Mental Health Case Study

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According to The Free Dictionary, mental illness is defined as, “Any of various psychiatric conditions, usually characterized by impairment of an individual's normal cognitive, emotional, or behavioral functioning, and caused by physiological or psychosocial factors “(The Free Dictionary, 2007). Mental illness can certainly be a physical illness, but is not as easily diagnosed like a disease such as diabetes. In a disease like diabetes, physicians can run tests to look for certain indicators of the disease in the blood like the levels of blood glucose and hemoglobin A1C. Sometimes physical conditions can cause mental illnesses. Unlike diseases like diabetes, mental health diagnoses’ often rely more on the patient relaying their symptoms to their physician or health care provider. This could not be as accurate because the patient may be unable to distinguish all of their symptoms or they may not think to tell the health care provider every symptom that they are suffering. According to John Grohol PsyD, “Treating mental illness rarely results in a “cure,” per se. What it does result in is a person feeling better, getting better, and eventually no longer needing treatment (in most cases). But even then, rarely will a professional say, “Yes, you’re cured of your depression.””(Grohol PsyD, 2009).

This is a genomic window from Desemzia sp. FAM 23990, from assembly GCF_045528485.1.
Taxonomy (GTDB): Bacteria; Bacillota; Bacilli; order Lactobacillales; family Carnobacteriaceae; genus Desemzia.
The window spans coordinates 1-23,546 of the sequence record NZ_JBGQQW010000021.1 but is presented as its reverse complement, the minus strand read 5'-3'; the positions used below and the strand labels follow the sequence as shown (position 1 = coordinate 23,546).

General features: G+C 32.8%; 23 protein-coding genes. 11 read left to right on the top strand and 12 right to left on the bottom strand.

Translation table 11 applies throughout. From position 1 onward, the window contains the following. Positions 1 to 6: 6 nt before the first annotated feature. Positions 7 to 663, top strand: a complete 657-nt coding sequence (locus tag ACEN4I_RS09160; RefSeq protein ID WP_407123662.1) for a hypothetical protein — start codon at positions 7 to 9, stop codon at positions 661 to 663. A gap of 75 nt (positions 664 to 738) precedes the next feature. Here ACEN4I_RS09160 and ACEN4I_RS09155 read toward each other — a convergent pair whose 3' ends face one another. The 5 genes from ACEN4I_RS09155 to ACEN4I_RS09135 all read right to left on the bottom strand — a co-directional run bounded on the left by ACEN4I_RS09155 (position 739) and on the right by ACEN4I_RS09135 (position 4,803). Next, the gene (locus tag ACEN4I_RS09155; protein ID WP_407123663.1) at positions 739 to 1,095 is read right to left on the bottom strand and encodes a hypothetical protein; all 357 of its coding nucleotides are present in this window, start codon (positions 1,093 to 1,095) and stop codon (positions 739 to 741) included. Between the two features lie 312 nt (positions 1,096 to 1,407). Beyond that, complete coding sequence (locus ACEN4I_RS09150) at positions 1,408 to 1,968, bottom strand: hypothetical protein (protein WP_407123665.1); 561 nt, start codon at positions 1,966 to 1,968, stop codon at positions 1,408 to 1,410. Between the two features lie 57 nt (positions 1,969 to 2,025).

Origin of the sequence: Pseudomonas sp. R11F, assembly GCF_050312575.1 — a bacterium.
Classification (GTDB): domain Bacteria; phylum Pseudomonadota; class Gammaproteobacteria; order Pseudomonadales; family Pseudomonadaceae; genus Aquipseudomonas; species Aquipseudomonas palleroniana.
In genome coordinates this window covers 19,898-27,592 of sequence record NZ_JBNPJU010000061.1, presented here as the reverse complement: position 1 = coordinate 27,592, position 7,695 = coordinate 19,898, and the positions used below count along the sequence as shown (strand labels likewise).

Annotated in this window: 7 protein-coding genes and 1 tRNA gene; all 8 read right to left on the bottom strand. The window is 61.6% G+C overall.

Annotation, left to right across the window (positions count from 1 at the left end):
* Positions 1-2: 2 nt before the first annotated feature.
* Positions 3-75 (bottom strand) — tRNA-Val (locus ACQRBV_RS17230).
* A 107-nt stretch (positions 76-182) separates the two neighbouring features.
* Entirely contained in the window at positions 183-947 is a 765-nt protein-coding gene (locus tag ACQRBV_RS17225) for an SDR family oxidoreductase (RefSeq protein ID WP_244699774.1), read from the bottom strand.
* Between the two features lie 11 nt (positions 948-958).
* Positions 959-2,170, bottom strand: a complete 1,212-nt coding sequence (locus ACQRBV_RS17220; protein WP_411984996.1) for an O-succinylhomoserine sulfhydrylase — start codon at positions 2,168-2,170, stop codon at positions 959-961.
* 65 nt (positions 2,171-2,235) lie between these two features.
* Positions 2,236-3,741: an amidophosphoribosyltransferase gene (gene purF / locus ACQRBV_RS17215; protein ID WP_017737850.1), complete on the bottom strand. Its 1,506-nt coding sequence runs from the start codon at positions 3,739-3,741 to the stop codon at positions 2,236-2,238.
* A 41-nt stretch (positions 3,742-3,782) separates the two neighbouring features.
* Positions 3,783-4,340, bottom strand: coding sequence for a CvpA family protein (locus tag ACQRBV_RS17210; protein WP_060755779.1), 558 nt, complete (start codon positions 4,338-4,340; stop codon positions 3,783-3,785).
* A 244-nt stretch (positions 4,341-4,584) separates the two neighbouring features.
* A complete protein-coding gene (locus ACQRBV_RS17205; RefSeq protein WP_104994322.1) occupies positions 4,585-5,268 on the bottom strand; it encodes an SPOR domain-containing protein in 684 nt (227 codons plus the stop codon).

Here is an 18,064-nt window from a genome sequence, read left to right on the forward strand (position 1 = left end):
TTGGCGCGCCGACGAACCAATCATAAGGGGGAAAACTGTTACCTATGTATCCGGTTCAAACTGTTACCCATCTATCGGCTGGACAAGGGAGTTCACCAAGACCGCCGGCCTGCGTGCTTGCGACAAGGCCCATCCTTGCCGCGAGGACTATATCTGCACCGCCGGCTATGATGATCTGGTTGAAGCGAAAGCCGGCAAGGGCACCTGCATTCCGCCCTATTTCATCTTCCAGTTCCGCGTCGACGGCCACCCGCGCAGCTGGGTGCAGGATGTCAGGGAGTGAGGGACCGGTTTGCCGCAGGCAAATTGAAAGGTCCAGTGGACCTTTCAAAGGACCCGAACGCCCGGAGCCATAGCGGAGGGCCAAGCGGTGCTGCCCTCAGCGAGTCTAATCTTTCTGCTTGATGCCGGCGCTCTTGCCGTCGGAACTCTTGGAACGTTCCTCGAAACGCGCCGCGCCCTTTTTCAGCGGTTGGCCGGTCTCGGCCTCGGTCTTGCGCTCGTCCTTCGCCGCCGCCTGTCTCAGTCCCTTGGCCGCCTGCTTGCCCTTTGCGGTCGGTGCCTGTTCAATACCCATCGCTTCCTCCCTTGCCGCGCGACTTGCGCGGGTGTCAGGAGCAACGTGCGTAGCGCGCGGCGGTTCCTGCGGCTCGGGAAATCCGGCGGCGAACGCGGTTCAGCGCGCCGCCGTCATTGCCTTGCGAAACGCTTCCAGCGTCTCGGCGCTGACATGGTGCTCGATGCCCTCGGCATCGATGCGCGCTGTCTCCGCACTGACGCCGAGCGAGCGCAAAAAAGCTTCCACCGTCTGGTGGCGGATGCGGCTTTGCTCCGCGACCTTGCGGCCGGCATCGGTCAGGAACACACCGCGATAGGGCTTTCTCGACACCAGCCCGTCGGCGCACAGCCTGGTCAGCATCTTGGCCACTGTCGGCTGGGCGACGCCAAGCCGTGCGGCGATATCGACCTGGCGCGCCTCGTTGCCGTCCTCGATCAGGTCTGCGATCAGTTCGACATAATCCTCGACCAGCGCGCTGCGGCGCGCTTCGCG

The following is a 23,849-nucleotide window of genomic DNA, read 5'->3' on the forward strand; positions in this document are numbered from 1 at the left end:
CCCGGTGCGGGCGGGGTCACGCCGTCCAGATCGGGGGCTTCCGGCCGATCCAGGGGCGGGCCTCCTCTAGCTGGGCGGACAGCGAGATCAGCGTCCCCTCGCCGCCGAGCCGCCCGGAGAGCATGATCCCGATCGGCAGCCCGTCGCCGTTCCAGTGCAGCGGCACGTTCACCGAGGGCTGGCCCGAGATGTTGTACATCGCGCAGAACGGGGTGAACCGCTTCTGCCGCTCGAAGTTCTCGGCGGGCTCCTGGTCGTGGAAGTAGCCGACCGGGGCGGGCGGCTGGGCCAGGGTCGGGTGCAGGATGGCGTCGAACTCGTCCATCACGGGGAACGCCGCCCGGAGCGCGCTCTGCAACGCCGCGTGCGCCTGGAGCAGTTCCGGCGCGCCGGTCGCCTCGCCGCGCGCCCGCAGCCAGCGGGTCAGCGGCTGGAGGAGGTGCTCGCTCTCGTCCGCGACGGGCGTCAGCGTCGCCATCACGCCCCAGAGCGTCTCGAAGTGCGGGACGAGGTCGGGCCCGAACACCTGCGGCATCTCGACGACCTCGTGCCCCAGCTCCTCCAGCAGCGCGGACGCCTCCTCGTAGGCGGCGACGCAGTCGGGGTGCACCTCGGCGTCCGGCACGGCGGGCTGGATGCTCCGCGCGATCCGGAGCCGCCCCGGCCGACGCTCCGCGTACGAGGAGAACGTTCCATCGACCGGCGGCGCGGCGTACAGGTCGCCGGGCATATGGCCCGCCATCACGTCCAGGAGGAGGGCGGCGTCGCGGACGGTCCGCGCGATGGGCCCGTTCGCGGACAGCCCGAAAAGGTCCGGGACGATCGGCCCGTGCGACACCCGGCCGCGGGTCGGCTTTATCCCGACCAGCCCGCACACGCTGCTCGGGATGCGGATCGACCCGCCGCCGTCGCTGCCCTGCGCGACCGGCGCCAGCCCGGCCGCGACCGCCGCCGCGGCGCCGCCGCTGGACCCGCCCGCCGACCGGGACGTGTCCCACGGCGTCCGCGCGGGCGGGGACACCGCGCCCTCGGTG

The deinstitutionalization of the mentally ill began with the introduction of the use of psychotropic drugs for mental health treatment in the 1950’s. It was embraced as a way of saving money because the patients would be able to be treated on an outpatient basis and in theory also be able to function in the world while on medications. This has not been as successful of a plan as originally intended. Crystal Riberio makes this point by stating, “The programs thought to replace care given in institutions were not nearly adequate. These programs, attempts to place the mentally ill back in society to be helped by the community members, day programs, and medications were not...
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